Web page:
Sweating, and anxious from having traveled thousands of miles on the promise of work that I never actually called to verify, I took a deep breath and walked in. The kitchen was huge, full of bustling cooks in white jackets speaking Castellano, Euskara and different forms of Latin American Spanish. There was a group of men standing in the middle of the kitchen, not really doing much but barking a lot of orders, those were definitely the chefs. I threaded my way through the staff and introduced myself. Nobody spoke English so they just looked at me with some suspicion. Fortunately the pastry chef was from England and he was able to translate for me. Even though there had been some communication with the restaurant about my arrival, they had no idea who I was. There was a brief conversation between the Executive chef and the English pastry chef,. It tuned out they had a place for me after all.
The following morning I checked out of my hotel in San Sebastian and boarded the Euskotren for the ten minute ride to Lasarte. Backpack in hand, I strode into the kitchen at Martin. One of the cooks took me downstairs past the banquet kitchen into the basement where the other stagiaires slept. There were nearly thirty other stagiaires at the restaurant. For some it was a requirement for school, but for others like me, it was about the experience.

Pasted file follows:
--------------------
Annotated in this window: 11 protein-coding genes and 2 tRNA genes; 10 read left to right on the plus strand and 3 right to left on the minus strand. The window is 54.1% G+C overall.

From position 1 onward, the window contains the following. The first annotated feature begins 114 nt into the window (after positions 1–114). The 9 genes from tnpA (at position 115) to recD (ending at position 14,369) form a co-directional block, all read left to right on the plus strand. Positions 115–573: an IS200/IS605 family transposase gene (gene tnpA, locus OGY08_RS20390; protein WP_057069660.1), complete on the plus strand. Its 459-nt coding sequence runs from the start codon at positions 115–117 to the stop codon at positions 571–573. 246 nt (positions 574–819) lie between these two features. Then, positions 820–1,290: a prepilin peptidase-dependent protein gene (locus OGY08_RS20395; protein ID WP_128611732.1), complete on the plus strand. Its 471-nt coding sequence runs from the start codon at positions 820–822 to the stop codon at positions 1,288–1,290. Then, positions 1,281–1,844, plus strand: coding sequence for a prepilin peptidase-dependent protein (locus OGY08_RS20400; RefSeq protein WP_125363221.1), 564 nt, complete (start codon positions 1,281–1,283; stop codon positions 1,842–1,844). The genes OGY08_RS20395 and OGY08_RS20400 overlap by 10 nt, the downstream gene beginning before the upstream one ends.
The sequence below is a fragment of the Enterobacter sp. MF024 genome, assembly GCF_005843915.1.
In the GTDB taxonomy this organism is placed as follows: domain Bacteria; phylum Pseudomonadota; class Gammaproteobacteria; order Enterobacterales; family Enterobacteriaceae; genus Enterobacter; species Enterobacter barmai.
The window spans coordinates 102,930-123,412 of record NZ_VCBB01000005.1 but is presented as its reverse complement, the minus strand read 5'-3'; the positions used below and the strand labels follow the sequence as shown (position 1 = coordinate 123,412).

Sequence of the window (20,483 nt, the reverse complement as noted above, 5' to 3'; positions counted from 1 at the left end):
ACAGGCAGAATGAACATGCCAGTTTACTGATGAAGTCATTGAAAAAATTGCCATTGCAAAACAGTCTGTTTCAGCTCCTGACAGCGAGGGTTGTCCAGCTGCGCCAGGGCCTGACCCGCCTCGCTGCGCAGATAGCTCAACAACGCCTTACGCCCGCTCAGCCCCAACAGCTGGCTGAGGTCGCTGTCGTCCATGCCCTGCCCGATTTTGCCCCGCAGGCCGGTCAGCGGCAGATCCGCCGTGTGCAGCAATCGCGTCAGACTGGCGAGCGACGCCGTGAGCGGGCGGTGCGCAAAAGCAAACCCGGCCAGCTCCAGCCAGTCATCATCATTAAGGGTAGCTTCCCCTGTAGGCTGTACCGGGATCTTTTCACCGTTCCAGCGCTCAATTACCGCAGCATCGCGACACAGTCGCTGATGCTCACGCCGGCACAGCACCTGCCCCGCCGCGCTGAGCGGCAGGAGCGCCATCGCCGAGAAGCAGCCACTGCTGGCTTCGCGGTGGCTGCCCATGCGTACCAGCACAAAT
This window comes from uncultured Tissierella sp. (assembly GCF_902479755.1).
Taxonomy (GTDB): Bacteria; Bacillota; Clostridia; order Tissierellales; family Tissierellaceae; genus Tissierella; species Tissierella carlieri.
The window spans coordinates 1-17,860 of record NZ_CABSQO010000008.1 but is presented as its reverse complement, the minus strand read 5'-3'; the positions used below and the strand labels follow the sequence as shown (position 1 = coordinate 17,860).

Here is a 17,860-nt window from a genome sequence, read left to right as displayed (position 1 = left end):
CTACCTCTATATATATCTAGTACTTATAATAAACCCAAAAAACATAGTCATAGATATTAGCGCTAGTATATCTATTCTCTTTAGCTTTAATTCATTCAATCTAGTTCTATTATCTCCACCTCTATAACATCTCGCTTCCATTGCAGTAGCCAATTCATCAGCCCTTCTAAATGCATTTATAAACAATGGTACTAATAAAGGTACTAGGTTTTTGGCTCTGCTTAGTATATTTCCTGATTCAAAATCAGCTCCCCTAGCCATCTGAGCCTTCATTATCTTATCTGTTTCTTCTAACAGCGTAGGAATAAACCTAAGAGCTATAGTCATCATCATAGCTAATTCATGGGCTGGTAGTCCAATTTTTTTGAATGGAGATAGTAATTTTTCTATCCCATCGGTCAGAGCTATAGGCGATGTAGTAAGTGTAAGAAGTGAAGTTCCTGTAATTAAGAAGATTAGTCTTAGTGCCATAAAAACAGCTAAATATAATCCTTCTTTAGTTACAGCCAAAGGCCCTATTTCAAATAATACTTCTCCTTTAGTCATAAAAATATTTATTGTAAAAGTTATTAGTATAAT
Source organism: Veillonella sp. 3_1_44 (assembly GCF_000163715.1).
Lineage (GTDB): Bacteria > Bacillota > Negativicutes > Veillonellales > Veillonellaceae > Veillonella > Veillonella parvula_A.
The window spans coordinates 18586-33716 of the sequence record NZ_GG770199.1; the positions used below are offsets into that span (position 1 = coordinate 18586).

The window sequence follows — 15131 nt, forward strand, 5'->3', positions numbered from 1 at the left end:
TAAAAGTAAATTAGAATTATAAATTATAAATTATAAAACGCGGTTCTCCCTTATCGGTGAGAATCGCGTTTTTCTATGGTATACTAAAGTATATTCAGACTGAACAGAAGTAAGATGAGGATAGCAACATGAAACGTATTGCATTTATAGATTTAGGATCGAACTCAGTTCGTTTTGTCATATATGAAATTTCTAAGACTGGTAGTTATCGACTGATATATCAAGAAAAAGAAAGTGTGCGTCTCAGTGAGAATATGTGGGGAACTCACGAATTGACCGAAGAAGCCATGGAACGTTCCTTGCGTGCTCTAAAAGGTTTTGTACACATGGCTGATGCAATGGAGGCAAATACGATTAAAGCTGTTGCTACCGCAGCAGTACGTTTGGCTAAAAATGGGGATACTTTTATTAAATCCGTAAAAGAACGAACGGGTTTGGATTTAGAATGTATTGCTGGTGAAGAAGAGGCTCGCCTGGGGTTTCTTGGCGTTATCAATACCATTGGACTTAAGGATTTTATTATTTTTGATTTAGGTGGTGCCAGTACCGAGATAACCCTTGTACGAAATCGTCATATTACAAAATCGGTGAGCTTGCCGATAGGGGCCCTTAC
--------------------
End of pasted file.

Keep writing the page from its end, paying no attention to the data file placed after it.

The facilities were, let’s say, “unique “. There were three separate rooms built as bedrooms and a communal area with a round table and chairs. They had two small washing machines but no dryers, so there were ropes going wall to wall that served as indoor clotheslines. There was one main bathroom that had four shower stalls, two toilets and a sink. I was bunking with nine other guys from Argentina, Mexico, Japan and the U.S.. I put my bag down and sat on my bed for the first time and fell right through to the floor, my bed was broken. This would be a sign of things to come.
The first big mistake came right away. Some of the cooks were going out for drinks that night and invited me along, “sure” I said, not realizing that Spaniards are world-class party people. We arrived at the local tavern around one in the morning and drank awhile. The crowd was lively and time went by quickly. I checked my phone and it was after four in the morning. I had to report to the kitchen for my first day at a three Michelin star restaurant in a little over four hours.
I left the bar in a slight panic, headed back to the restaurant and quickly got lost. This being my first full day in a new town I was totally unfamiliar with the streets, I just knew it was at the top of a large hill. So there I was, intoxicated, lost in the dark, in the rain, in a foreign country, and unable to communicate. There was a large cobblestone wall in front of me so I just climbed it and kept climbing, across streets, over fences and hedges, all the way to the restaurant. I plopped down in my broken bed at 4:30 AM soaking wet and shivering. Some kind soul put a blanket on me in the dark.
To be continued…